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What I Care About This Week | 2022 Feb 07

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by Franklin J. Parker, CFA

The Summary

The Details

One of the first papers that was published on goals-based investing (though it wasn’t called that at the time) was on the effects of taxes in a portfolio.* The authors demonstrated that active trading strategies, even if they deliver better risk-adjusted returns, are often not good enough to overcome the tax drag they can create. In other words, it may look good on a statement, but not so good when the tax man cometh.

Seems strange to say now, but that one should account for taxes in an investment strategy was a new concept in 1993! In any event, it is just as relevant today as then, and our current market environment is a reminder of this.

I have, for months, talked about the likelihood of a selloff in the face of changing Federal Reserve priorities. Exactly how portfolios were prepared for this selloff, however, had as much to do with each client’s tax situation and financial goals as it did my view of the selloff itself. For short-lived selloffs, it is often not profitable to sell highly-appreciated positions to reset at slightly lower prices. The taxes on those sales often erodes the benefits of active management, no matter how accurate that active management may be.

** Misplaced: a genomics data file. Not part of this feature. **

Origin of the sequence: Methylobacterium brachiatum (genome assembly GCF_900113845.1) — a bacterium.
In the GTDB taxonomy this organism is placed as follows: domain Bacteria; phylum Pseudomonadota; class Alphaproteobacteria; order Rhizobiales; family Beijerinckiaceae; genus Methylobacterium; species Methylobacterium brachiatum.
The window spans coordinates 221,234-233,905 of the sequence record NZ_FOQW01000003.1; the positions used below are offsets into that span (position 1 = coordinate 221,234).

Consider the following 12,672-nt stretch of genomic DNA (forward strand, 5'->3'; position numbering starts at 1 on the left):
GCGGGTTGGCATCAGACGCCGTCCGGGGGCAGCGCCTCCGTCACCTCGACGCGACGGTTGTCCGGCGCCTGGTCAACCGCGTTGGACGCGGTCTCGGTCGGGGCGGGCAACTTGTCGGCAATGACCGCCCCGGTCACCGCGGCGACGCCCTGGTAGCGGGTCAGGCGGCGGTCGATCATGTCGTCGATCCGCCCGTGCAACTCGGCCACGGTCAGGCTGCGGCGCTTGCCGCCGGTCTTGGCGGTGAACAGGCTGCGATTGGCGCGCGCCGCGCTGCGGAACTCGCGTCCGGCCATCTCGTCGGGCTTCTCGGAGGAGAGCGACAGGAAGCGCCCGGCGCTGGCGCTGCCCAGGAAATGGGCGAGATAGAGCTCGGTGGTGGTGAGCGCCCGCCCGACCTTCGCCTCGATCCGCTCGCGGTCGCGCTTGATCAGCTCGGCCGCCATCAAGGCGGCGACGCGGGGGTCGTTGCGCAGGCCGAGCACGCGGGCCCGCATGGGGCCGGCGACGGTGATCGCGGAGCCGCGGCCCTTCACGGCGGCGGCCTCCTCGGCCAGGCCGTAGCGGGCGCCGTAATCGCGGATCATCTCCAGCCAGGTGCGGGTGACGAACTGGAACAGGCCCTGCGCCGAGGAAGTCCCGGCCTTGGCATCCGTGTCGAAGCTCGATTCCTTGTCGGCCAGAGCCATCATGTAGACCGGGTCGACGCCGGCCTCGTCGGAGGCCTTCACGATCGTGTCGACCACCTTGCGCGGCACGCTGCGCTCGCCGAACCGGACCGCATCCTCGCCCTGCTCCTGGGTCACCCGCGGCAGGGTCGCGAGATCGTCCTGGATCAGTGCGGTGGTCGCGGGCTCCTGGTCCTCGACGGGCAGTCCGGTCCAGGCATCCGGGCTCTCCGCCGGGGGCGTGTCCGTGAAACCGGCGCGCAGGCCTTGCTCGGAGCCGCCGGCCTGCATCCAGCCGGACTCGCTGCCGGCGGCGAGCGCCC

There are moments, of course, when it is worth the tax cost.

The point is simply this: taxes are a critical factor in your investment strategy. They must be accounted for. Taxes are also highly individualized, so it can easy to disregard these variables in a general strategy. That is, in my view, a mistake. Keep an eye on tax costs.

*Jeffrey, R., and R.D. Arnott (1993) “Is Your Alpha Big Enough to Cover Its Taxes?” Journal of Portfolio Management, DOI:

Chart of the Week

This week we check-in on corporate earnings. As a whole, the S&P 500 has had 77% of reported companies beat expectations, with an average surprise of 4%. Of the companies that have reported, tech has had the most companies beat expectations (communications have only had 5 earnings reports, so I discount their 100% above expectations figure).

In sum, this is turning out to be a pretty good earnings quarter for US companies. Outlooks have shifted, however, with some sectors seeing considerably more downward revisions than upward (materials, for example). Even still, as a whole, the S&P 500 is seeing more upward revisions in expected earnings than downward.

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